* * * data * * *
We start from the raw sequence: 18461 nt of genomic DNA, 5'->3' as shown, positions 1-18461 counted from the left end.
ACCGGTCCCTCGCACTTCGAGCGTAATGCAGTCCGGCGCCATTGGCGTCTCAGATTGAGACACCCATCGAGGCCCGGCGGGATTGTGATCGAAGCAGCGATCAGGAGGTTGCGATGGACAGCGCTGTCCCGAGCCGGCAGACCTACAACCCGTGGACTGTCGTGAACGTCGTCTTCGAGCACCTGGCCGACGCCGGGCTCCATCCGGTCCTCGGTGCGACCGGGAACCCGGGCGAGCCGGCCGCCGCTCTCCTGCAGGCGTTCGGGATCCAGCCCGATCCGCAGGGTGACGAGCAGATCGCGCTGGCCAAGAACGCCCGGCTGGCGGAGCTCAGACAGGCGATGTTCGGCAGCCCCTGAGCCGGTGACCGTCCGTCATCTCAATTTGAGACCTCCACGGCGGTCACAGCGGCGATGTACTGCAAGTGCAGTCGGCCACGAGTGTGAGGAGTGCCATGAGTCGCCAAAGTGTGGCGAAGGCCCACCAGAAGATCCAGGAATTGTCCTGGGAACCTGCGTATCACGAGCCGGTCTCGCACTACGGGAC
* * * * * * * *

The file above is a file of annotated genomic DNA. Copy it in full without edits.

We start from the raw sequence: 18461 nt of genomic DNA, 5'->3' as shown, positions 1-18461 counted from the left end.
ACCGGTCCCTCGCACTTCGAGCGTAATGCAGTCCGGCGCCATTGGCGTCTCAGATTGAGACACCCATCGAGGCCCGGCGGGATTGTGATCGAAGCAGCGATCAGGAGGTTGCGATGGACAGCGCTGTCCCGAGCCGGCAGACCTACAACCCGTGGACTGTCGTGAACGTCGTCTTCGAGCACCTGGCCGACGCCGGGCTCCATCCGGTCCTCGGTGCGACCGGGAACCCGGGCGAGCCGGCCGCCGCTCTCCTGCAGGCGTTCGGGATCCAGCCCGATCCGCAGGGTGACGAGCAGATCGCGCTGGCCAAGAACGCCCGGCTGGCGGAGCTCAGACAGGCGATGTTCGGCAGCCCCTGAGCCGGTGACCGTCCGTCATCTCAATTTGAGACCTCCACGGCGGTCACAGCGGCGATGTACTGCAAGTGCAGTCGGCCACGAGTGTGAGGAGTGCCATGAGTCGCCAAAGTGTGGCGAAGGCCCACCAGAAGATCCAGGAATTGTCCTGGGAACCTGCGTATCACGAGCCGGTCTCGCACTACGGGAC